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I'm doing some problems on integration of complex functions, and there's something here I don't understand. The integral is this: $$\int_{-\infty}^\infty \frac{x\sin(\omega x)}{x^4+1}\,dx$$ And in the first row it says: "The integrand is an even function, so the integral is equal to: $$\frac{1}{i}\int_{-\infty}^\infty \frac{xe^{\omega i x}}{x^4+1}\,dx$$ I don't understand what has been done there.

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Hint: $e^{i\omega x}=\cos(\omega x)+i\sin(\omega x)$. Then the real part of the integrand is an odd function, so its integral is... – 1015 Feb 6 '13 at 13:49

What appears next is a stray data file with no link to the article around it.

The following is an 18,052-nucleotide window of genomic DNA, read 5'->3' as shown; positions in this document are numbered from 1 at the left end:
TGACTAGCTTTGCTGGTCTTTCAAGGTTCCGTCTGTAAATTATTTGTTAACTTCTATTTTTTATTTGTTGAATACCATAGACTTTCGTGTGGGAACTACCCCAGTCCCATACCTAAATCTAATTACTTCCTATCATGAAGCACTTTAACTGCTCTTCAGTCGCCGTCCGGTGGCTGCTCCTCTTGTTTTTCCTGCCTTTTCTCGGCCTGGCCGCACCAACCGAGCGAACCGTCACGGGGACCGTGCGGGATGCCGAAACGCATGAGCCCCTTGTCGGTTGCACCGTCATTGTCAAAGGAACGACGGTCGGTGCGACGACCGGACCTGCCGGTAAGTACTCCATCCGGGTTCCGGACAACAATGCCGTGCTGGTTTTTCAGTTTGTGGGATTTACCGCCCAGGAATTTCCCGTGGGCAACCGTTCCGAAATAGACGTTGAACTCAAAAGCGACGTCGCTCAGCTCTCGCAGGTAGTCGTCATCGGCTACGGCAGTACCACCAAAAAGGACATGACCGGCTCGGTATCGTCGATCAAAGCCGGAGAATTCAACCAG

up vote 2 down vote accepted

You should remember that: $$e^{ix} = \cos(x)+i\sin(x)$$ But you also remeber that the integral of any odd function over $(-a,a)$ is equal to $0$, so we have $$\int_{-\infty}^\infty \frac{xe^{\omega i x}}{x^4+1}dx = \int_{-\infty}^\infty \frac{x(\cos(\omega x) + i\sin(\omega x))}{x^4+1}dx =\int_{-\infty}^\infty \frac{x\cos(\omega x)}{x^4+1}dx+\int_{-\infty}^\infty \frac{i\sin(\omega x)}{x^4+1}dx$$ But since cosine is an odd function, the integral involving just cosine scaled by an even function is equal to 0, so we know that $$\int_{-\infty}^\infty \frac{xe^{\omega i x}}{x^4+1}dx = i\int_{-\infty}^\infty \frac{\sin(\omega x)}{x^4+1}dx$$ And dividing both sides by $i$ gives the relation you were asking for.

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Thank you for your clear explanation – MyUserIsThis Feb 6 '13 at 15:05

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